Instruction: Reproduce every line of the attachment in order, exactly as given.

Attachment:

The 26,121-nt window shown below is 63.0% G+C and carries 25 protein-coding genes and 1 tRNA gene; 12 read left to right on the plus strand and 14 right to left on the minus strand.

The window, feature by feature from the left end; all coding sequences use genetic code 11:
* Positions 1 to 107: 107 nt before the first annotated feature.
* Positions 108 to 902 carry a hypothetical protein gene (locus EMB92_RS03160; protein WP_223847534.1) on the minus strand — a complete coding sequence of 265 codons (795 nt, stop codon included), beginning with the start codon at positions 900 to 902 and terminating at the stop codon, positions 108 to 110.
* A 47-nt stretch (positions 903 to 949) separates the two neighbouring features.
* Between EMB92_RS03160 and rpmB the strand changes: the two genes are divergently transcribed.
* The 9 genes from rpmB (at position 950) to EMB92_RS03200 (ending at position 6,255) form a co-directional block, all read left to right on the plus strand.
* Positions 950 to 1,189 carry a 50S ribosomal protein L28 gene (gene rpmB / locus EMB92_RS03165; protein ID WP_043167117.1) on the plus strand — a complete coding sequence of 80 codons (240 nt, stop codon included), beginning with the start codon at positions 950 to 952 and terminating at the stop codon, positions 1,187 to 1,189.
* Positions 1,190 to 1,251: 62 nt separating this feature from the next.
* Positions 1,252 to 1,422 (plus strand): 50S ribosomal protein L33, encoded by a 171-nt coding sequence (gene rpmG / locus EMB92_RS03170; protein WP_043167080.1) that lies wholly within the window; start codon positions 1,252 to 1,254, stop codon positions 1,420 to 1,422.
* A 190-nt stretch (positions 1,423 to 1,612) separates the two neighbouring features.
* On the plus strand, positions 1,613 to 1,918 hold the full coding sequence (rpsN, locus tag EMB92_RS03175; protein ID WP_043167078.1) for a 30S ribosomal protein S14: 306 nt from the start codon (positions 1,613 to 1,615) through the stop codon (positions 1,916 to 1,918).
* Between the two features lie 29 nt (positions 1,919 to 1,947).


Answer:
The 26,121-nt window shown below is 63.0% G+C and carries 25 protein-coding genes and 1 tRNA gene; 12 read left to right on the plus strand and 14 right to left on the minus strand.

The window, feature by feature from the left end; all coding sequences use genetic code 11:
* Positions 1 to 107: 107 nt before the first annotated feature.
* Positions 108 to 902 carry a hypothetical protein gene (locus EMB92_RS03160; protein WP_223847534.1) on the minus strand — a complete coding sequence of 265 codons (795 nt, stop codon included), beginning with the start codon at positions 900 to 902 and terminating at the stop codon, positions 108 to 110.
* A 47-nt stretch (positions 903 to 949) separates the two neighbouring features.
* Between EMB92_RS03160 and rpmB the strand changes: the two genes are divergently transcribed.
* The 9 genes from rpmB (at position 950) to EMB92_RS03200 (ending at position 6,255) form a co-directional block, all read left to right on the plus strand.
* Positions 950 to 1,189 carry a 50S ribosomal protein L28 gene (gene rpmB / locus EMB92_RS03165; protein ID WP_043167117.1) on the plus strand — a complete coding sequence of 80 codons (240 nt, stop codon included), beginning with the start codon at positions 950 to 952 and terminating at the stop codon, positions 1,187 to 1,189.
* Positions 1,190 to 1,251: 62 nt separating this feature from the next.
* Positions 1,252 to 1,422 (plus strand): 50S ribosomal protein L33, encoded by a 171-nt coding sequence (gene rpmG / locus EMB92_RS03170; protein WP_043167080.1) that lies wholly within the window; start codon positions 1,252 to 1,254, stop codon positions 1,420 to 1,422.
* A 190-nt stretch (positions 1,423 to 1,612) separates the two neighbouring features.
* On the plus strand, positions 1,613 to 1,918 hold the full coding sequence (rpsN, locus tag EMB92_RS03175; protein ID WP_043167078.1) for a 30S ribosomal protein S14: 306 nt from the start codon (positions 1,613 to 1,615) through the stop codon (positions 1,916 to 1,918).
* Between the two features lie 29 nt (positions 1,919 to 1,947).